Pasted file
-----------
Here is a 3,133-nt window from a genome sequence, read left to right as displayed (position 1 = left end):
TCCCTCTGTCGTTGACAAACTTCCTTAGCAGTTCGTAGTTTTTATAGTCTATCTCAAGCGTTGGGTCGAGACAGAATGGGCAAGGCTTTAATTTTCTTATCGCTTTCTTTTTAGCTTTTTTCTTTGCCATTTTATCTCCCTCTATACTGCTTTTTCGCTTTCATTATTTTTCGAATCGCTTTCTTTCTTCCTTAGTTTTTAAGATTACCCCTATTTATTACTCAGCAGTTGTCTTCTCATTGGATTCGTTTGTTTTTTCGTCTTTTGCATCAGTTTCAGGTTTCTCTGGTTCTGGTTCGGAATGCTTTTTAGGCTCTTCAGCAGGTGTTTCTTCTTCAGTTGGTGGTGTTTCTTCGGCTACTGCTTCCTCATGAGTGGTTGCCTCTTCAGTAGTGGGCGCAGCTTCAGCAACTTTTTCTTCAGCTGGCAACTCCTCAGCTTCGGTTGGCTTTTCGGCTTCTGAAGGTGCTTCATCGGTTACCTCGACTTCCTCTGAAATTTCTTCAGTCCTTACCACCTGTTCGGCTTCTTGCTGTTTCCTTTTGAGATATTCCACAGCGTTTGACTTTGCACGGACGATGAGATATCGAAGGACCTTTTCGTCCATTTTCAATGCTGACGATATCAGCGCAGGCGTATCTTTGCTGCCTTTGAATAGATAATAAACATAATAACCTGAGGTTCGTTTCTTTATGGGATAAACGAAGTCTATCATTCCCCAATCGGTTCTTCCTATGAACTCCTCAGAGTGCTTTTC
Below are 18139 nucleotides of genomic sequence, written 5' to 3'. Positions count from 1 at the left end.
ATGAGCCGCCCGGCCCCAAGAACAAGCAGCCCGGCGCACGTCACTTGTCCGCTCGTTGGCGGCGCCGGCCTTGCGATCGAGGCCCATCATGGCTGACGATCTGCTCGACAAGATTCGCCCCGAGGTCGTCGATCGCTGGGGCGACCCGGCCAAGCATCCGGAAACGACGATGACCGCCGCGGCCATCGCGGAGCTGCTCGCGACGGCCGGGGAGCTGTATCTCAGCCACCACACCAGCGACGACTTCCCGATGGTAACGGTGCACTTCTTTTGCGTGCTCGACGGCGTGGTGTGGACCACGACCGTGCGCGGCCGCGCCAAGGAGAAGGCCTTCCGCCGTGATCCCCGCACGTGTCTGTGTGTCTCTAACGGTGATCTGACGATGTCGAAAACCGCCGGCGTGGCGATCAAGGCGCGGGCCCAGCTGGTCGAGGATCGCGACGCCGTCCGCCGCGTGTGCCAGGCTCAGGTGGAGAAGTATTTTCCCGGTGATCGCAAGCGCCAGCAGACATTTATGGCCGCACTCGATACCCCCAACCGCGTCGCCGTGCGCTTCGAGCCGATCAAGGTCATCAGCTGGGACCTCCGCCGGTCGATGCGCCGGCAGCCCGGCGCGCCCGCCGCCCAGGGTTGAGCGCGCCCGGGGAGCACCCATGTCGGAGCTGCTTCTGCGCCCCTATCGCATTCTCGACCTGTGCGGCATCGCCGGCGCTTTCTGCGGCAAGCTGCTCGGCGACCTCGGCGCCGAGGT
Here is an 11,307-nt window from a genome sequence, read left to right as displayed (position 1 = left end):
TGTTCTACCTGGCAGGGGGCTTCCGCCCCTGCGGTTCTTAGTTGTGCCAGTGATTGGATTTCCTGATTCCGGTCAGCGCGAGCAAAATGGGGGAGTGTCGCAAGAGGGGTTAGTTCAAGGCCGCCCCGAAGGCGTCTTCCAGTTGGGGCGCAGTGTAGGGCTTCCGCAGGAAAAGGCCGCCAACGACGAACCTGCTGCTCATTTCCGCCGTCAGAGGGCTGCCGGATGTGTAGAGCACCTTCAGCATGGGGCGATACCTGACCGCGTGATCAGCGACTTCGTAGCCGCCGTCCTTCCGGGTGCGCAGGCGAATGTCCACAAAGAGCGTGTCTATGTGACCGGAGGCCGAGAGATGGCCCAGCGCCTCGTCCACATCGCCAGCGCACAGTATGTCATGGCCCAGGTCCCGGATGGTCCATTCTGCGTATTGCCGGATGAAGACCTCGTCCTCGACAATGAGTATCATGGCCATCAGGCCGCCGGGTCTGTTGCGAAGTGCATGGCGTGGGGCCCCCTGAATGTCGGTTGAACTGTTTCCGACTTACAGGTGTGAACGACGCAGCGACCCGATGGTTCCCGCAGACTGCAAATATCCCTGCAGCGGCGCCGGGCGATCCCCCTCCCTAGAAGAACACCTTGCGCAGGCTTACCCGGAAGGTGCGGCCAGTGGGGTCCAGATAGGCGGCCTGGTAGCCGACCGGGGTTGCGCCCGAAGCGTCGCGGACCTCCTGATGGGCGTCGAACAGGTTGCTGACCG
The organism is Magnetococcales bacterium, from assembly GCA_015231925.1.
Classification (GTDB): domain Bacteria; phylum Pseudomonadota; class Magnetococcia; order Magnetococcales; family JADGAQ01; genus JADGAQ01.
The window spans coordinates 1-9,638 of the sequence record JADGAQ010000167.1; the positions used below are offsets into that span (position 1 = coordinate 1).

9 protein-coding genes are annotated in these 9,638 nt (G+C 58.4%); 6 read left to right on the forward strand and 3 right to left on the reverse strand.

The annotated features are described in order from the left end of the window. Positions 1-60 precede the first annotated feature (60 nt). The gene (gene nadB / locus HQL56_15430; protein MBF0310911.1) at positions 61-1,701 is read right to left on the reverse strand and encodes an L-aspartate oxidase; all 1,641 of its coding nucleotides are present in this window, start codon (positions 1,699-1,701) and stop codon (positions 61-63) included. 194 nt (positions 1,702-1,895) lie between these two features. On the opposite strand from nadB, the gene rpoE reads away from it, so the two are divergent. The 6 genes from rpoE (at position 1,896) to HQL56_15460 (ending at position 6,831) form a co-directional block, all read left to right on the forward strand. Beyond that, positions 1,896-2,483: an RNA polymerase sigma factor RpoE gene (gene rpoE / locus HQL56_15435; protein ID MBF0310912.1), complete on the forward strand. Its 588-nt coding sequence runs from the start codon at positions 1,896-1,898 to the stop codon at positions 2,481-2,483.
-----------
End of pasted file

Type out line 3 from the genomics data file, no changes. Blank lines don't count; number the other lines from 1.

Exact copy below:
Below are 18139 nucleotides of genomic sequence, written 5' to 3'. Positions count from 1 at the left end.